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MakerGirl Seeks to Expand the STEM Pipeline by Getting Middle School Girls Interested in STEM

November 2, 2018


A young "MakerGirl" uses TinkerCAD to make her Halloween-themed design on the computer during a recent MakerGirl session.

Excited about having some pre-Halloween fun with STEM, six local middle-school girls showed up at the Armory’s Innovation Lab on Tuesday, October 30th, for MakerGirl. During the two-hour session, the 7–10-year-old girls learned how to use Tinker-CAD, a computer-aided-design application for kids, discovered how 3D printers work, then 3D printed Halloween-related designs they’d made. Plus, currently all the rage and completely apropos for Halloween, they made some ooey-gooey slime.

MakerGirl is a STEM education outreach program whose mission is to inspire girls to be active in STEM, to “live and dream as unstoppable forces that say yes to the challenges of the future.” Its ultimate goal? To channel more girls into the STEM Pipeline in order to foster “gender equality in all workplaces,” especially the STEM workforce.


MakerGirl CEO, Stephanie Hein shows young girls the 3D printers.

Current CEO, Stephanie Hein, who studied molecular biology at Illinois, is quite passionate about the group’s mission. “Women in STEM is close to my heart,” she admits, “and I love giving little girls an opportunity to explore different STEM fields. I would've loved to do something like this as a kid, and I didn't have it. Just providing that opportunity to anyone else is so fun.”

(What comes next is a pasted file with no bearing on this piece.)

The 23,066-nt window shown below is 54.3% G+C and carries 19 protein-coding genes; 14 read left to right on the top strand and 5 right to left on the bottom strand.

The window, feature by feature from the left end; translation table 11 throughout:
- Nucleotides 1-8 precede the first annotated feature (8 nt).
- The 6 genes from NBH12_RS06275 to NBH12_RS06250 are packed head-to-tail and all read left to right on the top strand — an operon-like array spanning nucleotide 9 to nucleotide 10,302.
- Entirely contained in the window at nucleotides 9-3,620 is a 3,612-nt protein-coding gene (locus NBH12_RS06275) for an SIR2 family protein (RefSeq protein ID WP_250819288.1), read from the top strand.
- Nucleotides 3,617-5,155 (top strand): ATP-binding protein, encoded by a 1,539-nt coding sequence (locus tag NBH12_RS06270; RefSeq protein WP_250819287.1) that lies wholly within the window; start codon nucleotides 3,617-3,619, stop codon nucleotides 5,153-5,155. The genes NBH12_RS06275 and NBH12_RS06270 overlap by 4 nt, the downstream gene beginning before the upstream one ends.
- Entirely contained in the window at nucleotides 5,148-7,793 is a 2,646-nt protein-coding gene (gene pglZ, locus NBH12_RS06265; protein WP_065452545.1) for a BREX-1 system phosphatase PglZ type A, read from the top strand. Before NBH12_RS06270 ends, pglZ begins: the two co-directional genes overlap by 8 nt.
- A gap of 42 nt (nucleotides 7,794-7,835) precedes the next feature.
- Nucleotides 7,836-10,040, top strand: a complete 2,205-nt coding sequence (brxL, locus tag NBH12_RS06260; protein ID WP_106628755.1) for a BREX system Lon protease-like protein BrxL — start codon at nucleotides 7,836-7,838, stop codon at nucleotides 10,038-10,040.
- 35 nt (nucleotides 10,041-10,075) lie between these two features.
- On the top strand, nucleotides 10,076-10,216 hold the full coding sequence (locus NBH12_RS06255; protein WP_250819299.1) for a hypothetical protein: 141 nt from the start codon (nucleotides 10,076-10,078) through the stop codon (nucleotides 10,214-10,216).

MakerGirl sessions, are usually comprised of 6–10 girls, ages 7–10. Mary Hadley, a senior in chemistry at Illinois and currently the group’s managing and curriculum director, explains why they’re targeting that age group. “So we really want to reach that age range right before middle school,” she says, “because we found it's right around middle school when girls start saying ‘No!’ to STEM activities and also just feeling discouraged in their classes.” So MakerGirl picked middle school girls to start with, to try to make a difference with that age group.


Éireann Byard works on her halloween design on the computer.